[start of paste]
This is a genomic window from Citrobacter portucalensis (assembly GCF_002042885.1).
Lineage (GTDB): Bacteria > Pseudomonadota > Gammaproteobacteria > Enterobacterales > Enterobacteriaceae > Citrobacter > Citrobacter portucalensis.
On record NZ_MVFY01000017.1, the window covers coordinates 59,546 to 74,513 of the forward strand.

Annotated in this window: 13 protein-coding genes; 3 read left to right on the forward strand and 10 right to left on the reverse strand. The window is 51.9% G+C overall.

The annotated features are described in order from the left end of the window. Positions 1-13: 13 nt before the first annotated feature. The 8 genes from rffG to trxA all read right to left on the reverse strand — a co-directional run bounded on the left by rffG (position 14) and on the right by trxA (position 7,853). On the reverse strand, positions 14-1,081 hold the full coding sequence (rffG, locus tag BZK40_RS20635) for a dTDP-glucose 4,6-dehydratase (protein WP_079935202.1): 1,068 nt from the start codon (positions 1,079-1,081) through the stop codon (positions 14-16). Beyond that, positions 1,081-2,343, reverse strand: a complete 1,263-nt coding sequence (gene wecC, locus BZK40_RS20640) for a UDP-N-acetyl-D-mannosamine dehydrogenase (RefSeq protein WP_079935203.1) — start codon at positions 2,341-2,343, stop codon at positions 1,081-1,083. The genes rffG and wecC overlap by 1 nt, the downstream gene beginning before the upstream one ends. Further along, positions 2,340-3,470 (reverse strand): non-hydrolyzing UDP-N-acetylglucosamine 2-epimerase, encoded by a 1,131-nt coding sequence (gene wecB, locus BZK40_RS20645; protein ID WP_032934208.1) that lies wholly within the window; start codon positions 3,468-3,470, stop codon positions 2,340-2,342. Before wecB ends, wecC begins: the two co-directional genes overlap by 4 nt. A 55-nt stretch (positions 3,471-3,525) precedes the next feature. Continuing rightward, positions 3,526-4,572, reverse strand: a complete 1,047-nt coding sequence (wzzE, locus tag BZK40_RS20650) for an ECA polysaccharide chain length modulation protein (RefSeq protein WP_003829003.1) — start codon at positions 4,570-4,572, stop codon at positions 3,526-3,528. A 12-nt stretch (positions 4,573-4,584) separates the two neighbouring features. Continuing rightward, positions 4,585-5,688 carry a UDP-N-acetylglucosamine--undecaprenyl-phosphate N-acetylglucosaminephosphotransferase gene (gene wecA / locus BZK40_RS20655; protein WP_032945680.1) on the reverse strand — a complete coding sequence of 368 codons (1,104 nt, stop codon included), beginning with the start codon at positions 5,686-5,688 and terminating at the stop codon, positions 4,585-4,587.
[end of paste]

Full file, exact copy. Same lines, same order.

This is a genomic window from Citrobacter portucalensis (assembly GCF_002042885.1).
Lineage (GTDB): Bacteria > Pseudomonadota > Gammaproteobacteria > Enterobacterales > Enterobacteriaceae > Citrobacter > Citrobacter portucalensis.
On record NZ_MVFY01000017.1, the window covers coordinates 59,546 to 74,513 of the forward strand.

Annotated in this window: 13 protein-coding genes; 3 read left to right on the forward strand and 10 right to left on the reverse strand. The window is 51.9% G+C overall.

The annotated features are described in order from the left end of the window. Positions 1-13: 13 nt before the first annotated feature. The 8 genes from rffG to trxA all read right to left on the reverse strand — a co-directional run bounded on the left by rffG (position 14) and on the right by trxA (position 7,853). On the reverse strand, positions 14-1,081 hold the full coding sequence (rffG, locus tag BZK40_RS20635) for a dTDP-glucose 4,6-dehydratase (protein WP_079935202.1): 1,068 nt from the start codon (positions 1,079-1,081) through the stop codon (positions 14-16). Beyond that, positions 1,081-2,343, reverse strand: a complete 1,263-nt coding sequence (gene wecC, locus BZK40_RS20640) for a UDP-N-acetyl-D-mannosamine dehydrogenase (RefSeq protein WP_079935203.1) — start codon at positions 2,341-2,343, stop codon at positions 1,081-1,083. The genes rffG and wecC overlap by 1 nt, the downstream gene beginning before the upstream one ends. Further along, positions 2,340-3,470 (reverse strand): non-hydrolyzing UDP-N-acetylglucosamine 2-epimerase, encoded by a 1,131-nt coding sequence (gene wecB, locus BZK40_RS20645; protein ID WP_032934208.1) that lies wholly within the window; start codon positions 3,468-3,470, stop codon positions 2,340-2,342. Before wecB ends, wecC begins: the two co-directional genes overlap by 4 nt. A 55-nt stretch (positions 3,471-3,525) precedes the next feature. Continuing rightward, positions 3,526-4,572, reverse strand: a complete 1,047-nt coding sequence (wzzE, locus tag BZK40_RS20650) for an ECA polysaccharide chain length modulation protein (RefSeq protein WP_003829003.1) — start codon at positions 4,570-4,572, stop codon at positions 3,526-3,528. A 12-nt stretch (positions 4,573-4,584) separates the two neighbouring features. Continuing rightward, positions 4,585-5,688 carry a UDP-N-acetylglucosamine--undecaprenyl-phosphate N-acetylglucosaminephosphotransferase gene (gene wecA / locus BZK40_RS20655; protein WP_032945680.1) on the reverse strand — a complete coding sequence of 368 codons (1,104 nt, stop codon included), beginning with the start codon at positions 5,686-5,688 and terminating at the stop codon, positions 4,585-4,587.